“In seeking to redefine the exercise of social power, performances allow us to observe the possibilities of agency of subjects and space gaps that hegemony has not yet been able to conquer,” Victor Vich says in his book, “Symbolic Disobedience: Performance, Participation, and Politics at the End of the Fujimori Dictatorship.”

In 1996 Fujimori passed a law offering amnesty to military personnel implicated in violation of human rights. The artist community reacted with anti-government sentiment but found momentum when celebrated sculptor Victor Delphin led a march which gave birth to the “Every Blood, Every Arts” movement.

This symbolic unification against Fujimori’s tyrannical government enabled once uncooperative political activists to recognize shared injustices which inspired a wave of national civil disobedience.  According to Vich the “discourse of culture replaced political discourse” giving rise to the Civil Society Collective.

One of the movement’s first acts followed Fujimori’s controversial reelection in 2000. A constitutional amendment in 1993 prohibited presidents from running for a third term. But his supporters successfully argued his first term, before the law was passed, was exempt. After his reelection, black-clothed protesters marched on the Palace of Justice bearing crucifixes and carrying a coffin to perform the symbolic burial of the government.

In June of the same year the largest protest in Peruvian history took place in the March of the Four Corners. Over 250,000 Peruvians took to the streets, among them future President Alejandro Toledo, and violence resulted in widespread damages, the blocking of whole city sections and a wing of the Palace of Justice being torched.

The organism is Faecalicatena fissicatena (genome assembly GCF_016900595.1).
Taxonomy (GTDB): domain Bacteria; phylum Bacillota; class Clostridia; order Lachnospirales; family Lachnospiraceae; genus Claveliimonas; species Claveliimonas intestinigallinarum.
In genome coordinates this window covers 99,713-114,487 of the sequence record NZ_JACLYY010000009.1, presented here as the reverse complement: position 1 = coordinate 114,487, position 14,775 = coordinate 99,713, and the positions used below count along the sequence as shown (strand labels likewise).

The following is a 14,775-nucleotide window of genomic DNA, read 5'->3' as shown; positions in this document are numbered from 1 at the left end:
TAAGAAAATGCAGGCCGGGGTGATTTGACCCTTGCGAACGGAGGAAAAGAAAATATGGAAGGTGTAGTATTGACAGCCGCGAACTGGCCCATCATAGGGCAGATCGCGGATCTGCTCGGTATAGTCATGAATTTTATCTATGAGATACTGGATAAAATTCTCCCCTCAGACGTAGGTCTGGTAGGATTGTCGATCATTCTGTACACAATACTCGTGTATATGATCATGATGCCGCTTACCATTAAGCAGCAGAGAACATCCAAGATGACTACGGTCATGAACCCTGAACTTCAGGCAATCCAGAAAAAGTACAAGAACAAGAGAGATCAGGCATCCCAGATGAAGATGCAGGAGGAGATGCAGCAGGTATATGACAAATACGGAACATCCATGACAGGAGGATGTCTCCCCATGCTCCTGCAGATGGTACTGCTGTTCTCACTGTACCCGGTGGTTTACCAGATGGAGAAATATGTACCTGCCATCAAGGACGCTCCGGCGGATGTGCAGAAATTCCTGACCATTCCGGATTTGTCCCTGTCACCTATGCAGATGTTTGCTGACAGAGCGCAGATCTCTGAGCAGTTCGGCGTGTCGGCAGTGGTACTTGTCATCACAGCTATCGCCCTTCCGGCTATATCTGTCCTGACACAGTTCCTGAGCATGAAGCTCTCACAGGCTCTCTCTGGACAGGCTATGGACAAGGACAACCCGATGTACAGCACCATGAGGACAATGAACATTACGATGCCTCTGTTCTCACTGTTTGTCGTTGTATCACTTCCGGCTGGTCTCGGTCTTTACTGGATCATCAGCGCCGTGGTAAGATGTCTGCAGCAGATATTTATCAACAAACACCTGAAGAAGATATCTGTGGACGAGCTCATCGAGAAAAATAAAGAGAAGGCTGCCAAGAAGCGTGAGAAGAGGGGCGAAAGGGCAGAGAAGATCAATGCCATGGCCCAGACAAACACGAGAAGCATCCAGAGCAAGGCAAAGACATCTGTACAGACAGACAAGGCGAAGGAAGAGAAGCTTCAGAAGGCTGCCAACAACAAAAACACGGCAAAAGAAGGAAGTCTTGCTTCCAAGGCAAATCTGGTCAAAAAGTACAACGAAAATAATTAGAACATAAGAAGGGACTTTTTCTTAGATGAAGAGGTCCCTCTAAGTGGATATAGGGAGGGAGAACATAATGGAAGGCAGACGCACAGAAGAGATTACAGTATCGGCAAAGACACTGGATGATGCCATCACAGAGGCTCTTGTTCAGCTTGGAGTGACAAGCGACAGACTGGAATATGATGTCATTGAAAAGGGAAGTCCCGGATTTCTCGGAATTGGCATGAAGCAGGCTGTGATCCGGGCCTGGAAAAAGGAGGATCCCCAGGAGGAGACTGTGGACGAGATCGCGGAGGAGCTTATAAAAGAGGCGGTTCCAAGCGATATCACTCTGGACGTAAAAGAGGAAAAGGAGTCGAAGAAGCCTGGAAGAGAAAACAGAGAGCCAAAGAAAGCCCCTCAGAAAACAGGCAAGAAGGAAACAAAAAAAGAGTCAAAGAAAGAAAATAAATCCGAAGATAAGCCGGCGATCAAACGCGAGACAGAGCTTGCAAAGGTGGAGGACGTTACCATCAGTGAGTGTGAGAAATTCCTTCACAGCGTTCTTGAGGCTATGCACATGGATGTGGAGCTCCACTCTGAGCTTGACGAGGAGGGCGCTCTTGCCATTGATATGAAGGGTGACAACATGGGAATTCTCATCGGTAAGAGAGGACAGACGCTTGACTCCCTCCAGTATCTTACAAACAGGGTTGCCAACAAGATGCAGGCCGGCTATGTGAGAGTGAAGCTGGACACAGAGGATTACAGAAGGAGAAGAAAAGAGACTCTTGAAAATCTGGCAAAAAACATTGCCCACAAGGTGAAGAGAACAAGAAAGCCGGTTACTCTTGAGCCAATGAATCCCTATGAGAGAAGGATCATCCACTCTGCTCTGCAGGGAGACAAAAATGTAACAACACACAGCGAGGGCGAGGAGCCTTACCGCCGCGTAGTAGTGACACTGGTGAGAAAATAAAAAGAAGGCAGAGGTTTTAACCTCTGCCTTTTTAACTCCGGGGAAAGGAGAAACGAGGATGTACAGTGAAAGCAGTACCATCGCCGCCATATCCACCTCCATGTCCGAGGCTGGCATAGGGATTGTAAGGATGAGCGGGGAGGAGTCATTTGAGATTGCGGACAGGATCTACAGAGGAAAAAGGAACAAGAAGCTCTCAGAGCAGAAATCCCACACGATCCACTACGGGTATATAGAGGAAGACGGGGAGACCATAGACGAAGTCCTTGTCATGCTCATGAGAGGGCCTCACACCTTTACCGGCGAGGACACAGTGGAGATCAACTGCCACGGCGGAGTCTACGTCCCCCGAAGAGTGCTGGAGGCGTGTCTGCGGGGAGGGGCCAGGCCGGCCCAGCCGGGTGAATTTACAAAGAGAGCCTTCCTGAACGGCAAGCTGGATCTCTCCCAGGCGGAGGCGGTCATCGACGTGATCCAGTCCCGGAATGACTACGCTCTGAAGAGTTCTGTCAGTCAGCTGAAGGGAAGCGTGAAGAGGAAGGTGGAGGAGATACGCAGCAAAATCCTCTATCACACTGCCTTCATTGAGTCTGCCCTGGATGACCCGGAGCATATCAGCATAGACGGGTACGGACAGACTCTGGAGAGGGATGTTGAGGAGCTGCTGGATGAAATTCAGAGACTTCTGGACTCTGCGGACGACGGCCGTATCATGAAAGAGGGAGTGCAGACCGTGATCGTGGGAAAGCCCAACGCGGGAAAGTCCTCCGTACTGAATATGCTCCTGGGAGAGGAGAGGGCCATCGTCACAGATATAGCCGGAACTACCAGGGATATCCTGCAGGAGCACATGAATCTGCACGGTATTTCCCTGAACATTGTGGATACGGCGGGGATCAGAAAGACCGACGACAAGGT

One of the strongest symbols to emerge that year was “flag washing.” Every Friday for over a year, activists convened in front of the Palace of Justice to wash Peruvian flags in response to rampant corruption, symbolizing the need to clean up of the country. It spread to towns across the provinces and to over 20 Peruvian communities abroad. This evolved into the washing of military uniforms, judges garbs and even a Vatican flag outside the Lima cathedral.

When video surfaced which showed Fujimroi’s intelligence chief, Vladimiro Montesinos, bribing opposition congressman and media moguls, art collectives responded with “Put the trash in the trash,” taking to the streets with 300,000 trash bags featuring images of Montesinos and Fujimori imprisoned.

Fujimori fled Peru into self imposed exile in Japan where he faxed in his resignation. Within hours, Valentin Paniagua was elected interim president and tasked with organizing elections. Collectives continued to wash flags throughout Fujimori’s downfall outside the Government Palace. In a historic moment emblazoning the determination of civil dissent, Paniagua joined them in washing the final flag, a symbol of political victory. Peru’s democracy had been recovered.


Desobediencia simbólica. Performance, participación y política al final de la dictadura fujimorista (Victor Vich)